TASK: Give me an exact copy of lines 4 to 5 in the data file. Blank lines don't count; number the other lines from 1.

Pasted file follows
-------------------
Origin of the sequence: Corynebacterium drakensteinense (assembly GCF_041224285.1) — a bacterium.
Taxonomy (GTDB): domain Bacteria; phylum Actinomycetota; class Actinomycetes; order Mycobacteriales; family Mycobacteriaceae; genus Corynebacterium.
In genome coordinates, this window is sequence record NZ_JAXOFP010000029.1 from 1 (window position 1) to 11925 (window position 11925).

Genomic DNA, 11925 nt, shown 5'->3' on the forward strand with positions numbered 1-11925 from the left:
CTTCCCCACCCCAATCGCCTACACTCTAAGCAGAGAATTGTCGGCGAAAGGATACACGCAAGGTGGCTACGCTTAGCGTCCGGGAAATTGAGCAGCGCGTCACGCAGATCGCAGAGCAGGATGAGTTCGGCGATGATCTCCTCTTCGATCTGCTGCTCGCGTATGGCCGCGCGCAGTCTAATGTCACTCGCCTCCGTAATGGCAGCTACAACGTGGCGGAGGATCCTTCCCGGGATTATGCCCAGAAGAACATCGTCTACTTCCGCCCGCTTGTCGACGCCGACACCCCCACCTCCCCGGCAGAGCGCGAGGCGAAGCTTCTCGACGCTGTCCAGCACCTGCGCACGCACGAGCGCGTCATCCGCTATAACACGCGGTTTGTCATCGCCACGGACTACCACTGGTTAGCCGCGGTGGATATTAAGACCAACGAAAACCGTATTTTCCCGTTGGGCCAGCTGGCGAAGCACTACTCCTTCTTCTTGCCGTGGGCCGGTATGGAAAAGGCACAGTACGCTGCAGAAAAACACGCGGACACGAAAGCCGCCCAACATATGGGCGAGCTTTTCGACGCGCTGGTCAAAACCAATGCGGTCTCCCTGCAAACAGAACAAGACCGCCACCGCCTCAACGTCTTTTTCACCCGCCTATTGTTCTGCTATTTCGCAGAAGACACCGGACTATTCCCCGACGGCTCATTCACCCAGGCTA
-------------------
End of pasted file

Genomic DNA, 11925 nt, shown 5'->3' on the forward strand with positions numbered 1-11925 from the left:
CTTCCCCACCCCAATCGCCTACACTCTAAGCAGAGAATTGTCGGCGAAAGGATACACGCAAGGTGGCTACGCTTAGCGTCCGGGAAATTGAGCAGCGCGTCACGCAGATCGCAGAGCAGGATGAGTTCGGCGATGATCTCCTCTTCGATCTGCTGCTCGCGTATGGCCGCGCGCAGTCTAATGTCACTCGCCTCCGTAATGGCAGCTACAACGTGGCGGAGGATCCTTCCCGGGATTATGCCCAGAAGAACATCGTCTACTTCCGCCCGCTTGTCGACGCCGACACCCCCACCTCCCCGGCAGAGCGCGAGGCGAAGCTTCTCGACGCTGTCCAGCACCTGCGCACGCACGAGCGCGTCATCCGCTATAACACGCGGTTTGTCATCGCCACGGACTACCACTGGTTAGCCGCGGTGGATATTAAGACCAACGAAAACCGTATTTTCCCGTTGGGCCAGCTGGCGAAGCACTACTCCTTCTTCTTGCCGTGGGCCGGTATGGAAAAGGCACAGTACGCTGCAGAAAAACACGCGGACACGAAAGCCGCCCAACATATGGGCGAGCTTTTCGACGCGCTGGTCAAAACCAATGCGGTCTCCCTGCAAACAGAACAAGACCGCCACCGCCTCAACGTCTTTTTCACCCGCCTATTGTTCTGCTATTTCGCAGAAGACACCGGACTATTCCCCGACGGCTCATTCACCCAGGCTA